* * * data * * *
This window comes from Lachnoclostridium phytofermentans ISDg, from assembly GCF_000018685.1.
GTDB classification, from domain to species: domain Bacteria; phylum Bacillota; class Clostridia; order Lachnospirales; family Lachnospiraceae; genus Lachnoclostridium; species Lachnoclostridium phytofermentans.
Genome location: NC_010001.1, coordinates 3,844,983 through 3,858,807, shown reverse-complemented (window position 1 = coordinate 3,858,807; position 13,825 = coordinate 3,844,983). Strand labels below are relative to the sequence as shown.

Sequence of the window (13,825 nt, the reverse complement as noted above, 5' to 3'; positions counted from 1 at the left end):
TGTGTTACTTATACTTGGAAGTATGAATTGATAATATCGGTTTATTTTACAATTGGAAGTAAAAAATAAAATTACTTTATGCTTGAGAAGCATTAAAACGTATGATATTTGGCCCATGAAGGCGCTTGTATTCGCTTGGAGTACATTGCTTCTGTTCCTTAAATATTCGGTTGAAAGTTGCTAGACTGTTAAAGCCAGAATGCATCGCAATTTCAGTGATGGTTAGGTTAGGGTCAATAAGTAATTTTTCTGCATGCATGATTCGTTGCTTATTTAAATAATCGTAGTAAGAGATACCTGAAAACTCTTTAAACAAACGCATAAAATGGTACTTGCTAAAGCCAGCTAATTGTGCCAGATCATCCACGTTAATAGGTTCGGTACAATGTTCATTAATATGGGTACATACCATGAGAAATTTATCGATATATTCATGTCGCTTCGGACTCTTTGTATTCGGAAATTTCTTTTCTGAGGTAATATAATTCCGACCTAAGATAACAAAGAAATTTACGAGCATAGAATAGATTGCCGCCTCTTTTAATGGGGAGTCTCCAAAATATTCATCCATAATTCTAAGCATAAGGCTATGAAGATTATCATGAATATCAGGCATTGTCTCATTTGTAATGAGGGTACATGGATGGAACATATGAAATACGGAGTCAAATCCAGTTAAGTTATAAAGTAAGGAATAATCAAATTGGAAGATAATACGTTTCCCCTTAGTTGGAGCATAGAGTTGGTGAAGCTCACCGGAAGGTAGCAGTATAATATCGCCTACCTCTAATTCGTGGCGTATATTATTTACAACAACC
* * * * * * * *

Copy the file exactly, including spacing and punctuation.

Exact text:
This window comes from Lachnoclostridium phytofermentans ISDg, from assembly GCF_000018685.1.
GTDB classification, from domain to species: domain Bacteria; phylum Bacillota; class Clostridia; order Lachnospirales; family Lachnospiraceae; genus Lachnoclostridium; species Lachnoclostridium phytofermentans.
Genome location: NC_010001.1, coordinates 3,844,983 through 3,858,807, shown reverse-complemented (window position 1 = coordinate 3,858,807; position 13,825 = coordinate 3,844,983). Strand labels below are relative to the sequence as shown.

Sequence of the window (13,825 nt, the reverse complement as noted above, 5' to 3'; positions counted from 1 at the left end):
TGTGTTACTTATACTTGGAAGTATGAATTGATAATATCGGTTTATTTTACAATTGGAAGTAAAAAATAAAATTACTTTATGCTTGAGAAGCATTAAAACGTATGATATTTGGCCCATGAAGGCGCTTGTATTCGCTTGGAGTACATTGCTTCTGTTCCTTAAATATTCGGTTGAAAGTTGCTAGACTGTTAAAGCCAGAATGCATCGCAATTTCAGTGATGGTTAGGTTAGGGTCAATAAGTAATTTTTCTGCATGCATGATTCGTTGCTTATTTAAATAATCGTAGTAAGAGATACCTGAAAACTCTTTAAACAAACGCATAAAATGGTACTTGCTAAAGCCAGCTAATTGTGCCAGATCATCCACGTTAATAGGTTCGGTACAATGTTCATTAATATGGGTACATACCATGAGAAATTTATCGATATATTCATGTCGCTTCGGACTCTTTGTATTCGGAAATTTCTTTTCTGAGGTAATATAATTCCGACCTAAGATAACAAAGAAATTTACGAGCATAGAATAGATTGCCGCCTCTTTTAATGGGGAGTCTCCAAAATATTCATCCATAATTCTAAGCATAAGGCTATGAAGATTATCATGAATATCAGGCATTGTCTCATTTGTAATGAGGGTACATGGATGGAACATATGAAATACGGAGTCAAATCCAGTTAAGTTATAAAGTAAGGAATAATCAAATTGGAAGATAATACGTTTCCCCTTAGTTGGAGCATAGAGTTGGTGAAGCTCACCGGAAGGTAGCAGTATAATATCGCCTACCTCTAATTCGTGGCGTATATTATTTACAACAACC